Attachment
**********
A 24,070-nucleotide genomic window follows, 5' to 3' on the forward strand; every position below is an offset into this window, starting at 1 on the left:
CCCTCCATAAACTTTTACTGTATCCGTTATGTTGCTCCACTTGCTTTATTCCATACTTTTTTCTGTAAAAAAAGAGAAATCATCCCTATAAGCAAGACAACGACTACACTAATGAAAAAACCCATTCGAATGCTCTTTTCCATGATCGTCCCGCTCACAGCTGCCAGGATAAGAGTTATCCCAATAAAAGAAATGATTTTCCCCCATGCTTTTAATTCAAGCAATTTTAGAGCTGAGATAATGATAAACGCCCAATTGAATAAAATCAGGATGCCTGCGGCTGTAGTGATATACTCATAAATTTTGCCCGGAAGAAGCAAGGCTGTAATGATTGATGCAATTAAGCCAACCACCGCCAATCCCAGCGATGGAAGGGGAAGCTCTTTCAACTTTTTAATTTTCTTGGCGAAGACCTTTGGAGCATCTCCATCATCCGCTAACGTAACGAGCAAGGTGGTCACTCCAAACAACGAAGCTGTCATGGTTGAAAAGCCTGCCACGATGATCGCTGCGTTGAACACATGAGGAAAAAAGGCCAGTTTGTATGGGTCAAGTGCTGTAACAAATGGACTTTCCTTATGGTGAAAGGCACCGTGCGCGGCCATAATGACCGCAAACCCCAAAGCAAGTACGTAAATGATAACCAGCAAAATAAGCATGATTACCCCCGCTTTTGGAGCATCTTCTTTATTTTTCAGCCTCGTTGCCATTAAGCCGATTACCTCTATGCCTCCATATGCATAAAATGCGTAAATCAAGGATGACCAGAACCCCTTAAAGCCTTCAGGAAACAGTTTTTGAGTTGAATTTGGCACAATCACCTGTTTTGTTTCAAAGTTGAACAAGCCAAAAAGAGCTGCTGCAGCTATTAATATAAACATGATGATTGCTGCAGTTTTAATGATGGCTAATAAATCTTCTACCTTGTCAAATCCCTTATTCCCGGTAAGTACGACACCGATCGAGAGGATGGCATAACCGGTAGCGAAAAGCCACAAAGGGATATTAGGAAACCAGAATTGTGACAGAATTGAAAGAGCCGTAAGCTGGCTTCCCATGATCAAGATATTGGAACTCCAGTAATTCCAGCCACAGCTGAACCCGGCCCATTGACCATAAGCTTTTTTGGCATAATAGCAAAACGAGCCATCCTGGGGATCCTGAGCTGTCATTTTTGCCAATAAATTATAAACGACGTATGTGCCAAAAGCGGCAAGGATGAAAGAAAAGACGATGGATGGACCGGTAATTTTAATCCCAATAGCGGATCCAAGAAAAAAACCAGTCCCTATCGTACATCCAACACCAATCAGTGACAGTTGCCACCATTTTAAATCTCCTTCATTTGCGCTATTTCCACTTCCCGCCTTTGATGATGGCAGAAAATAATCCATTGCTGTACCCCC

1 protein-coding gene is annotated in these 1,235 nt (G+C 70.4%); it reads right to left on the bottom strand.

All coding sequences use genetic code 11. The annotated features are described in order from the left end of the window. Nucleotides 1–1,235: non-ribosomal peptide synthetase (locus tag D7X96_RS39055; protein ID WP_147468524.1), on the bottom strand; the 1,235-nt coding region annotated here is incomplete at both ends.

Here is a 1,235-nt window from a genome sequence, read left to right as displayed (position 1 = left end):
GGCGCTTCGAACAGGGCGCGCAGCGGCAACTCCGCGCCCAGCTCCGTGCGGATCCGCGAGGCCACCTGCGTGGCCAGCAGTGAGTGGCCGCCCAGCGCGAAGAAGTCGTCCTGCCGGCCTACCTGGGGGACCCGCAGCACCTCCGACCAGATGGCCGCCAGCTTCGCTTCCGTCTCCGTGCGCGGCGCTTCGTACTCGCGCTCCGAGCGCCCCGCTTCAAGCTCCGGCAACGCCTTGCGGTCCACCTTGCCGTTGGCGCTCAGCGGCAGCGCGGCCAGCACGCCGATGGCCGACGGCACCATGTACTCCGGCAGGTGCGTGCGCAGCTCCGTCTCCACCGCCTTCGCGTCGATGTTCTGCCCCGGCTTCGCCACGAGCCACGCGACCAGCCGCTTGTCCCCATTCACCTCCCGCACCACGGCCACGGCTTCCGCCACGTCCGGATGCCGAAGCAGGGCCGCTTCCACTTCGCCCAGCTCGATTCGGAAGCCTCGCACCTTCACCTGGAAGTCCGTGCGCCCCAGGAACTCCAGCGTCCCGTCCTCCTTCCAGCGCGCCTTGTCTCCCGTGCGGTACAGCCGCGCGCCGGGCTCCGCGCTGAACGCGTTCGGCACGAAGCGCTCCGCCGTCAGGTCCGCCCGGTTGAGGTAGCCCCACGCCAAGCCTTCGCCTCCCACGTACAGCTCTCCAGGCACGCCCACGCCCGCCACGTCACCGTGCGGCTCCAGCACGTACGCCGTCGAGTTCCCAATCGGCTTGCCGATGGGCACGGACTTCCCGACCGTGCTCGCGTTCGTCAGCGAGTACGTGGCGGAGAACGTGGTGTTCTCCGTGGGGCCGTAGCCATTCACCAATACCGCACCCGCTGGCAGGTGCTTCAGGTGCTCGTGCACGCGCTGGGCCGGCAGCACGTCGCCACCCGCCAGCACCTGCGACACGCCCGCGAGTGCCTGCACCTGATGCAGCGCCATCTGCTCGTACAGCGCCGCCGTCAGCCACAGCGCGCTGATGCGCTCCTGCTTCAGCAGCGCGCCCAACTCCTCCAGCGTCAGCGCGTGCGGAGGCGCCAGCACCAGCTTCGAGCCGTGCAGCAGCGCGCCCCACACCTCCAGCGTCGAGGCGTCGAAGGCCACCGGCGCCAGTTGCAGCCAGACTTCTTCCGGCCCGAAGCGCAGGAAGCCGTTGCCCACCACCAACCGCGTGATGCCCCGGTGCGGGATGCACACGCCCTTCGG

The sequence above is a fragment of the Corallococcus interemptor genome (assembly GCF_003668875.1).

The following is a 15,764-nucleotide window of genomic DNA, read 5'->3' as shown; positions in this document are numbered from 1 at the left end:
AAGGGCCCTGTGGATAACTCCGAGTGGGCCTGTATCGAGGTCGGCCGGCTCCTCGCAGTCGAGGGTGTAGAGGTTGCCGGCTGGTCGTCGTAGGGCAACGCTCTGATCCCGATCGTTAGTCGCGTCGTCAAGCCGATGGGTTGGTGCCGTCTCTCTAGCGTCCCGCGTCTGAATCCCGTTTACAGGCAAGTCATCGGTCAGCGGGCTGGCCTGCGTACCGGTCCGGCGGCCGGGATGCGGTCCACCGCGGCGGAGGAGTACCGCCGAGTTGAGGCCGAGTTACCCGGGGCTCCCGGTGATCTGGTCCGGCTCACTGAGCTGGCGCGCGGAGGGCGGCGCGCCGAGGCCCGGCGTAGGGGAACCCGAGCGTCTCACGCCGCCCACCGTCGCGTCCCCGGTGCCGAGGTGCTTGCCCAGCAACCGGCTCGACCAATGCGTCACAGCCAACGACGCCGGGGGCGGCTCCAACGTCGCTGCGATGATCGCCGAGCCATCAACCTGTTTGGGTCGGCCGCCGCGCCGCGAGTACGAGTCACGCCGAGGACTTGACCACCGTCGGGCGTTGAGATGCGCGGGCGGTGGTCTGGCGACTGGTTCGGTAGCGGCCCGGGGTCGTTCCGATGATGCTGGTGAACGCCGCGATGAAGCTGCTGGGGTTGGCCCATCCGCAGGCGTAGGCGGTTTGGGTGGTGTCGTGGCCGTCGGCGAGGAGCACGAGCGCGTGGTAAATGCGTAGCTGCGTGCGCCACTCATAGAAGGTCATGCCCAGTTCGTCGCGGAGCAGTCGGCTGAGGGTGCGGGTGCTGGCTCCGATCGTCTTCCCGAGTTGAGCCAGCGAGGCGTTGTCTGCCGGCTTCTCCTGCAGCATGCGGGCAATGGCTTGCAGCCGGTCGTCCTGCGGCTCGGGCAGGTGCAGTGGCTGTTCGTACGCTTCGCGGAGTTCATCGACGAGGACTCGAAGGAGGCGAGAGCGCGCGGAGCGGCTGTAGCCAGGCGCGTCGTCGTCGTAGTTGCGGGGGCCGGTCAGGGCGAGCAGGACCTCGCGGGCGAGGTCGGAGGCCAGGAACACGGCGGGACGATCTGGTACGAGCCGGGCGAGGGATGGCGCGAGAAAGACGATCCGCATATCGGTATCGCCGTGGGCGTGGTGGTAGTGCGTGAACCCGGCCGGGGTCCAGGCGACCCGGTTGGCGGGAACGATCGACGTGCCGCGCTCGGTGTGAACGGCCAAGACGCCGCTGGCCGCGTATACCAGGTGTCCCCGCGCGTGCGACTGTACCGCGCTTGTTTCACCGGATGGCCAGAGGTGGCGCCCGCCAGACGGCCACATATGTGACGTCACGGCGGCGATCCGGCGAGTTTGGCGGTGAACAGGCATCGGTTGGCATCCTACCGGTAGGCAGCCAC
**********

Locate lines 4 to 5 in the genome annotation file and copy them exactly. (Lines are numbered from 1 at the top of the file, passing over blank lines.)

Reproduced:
All coding sequences use genetic code 11. The annotated features are described in order from the left end of the window. Nucleotides 1–1,235: non-ribosomal peptide synthetase (locus tag D7X96_RS39055; protein ID WP_147468524.1), on the bottom strand; the 1,235-nt coding region annotated here is incomplete at both ends.

Here is a 1,235-nt window from a genome sequence, read left to right as displayed (position 1 = left end):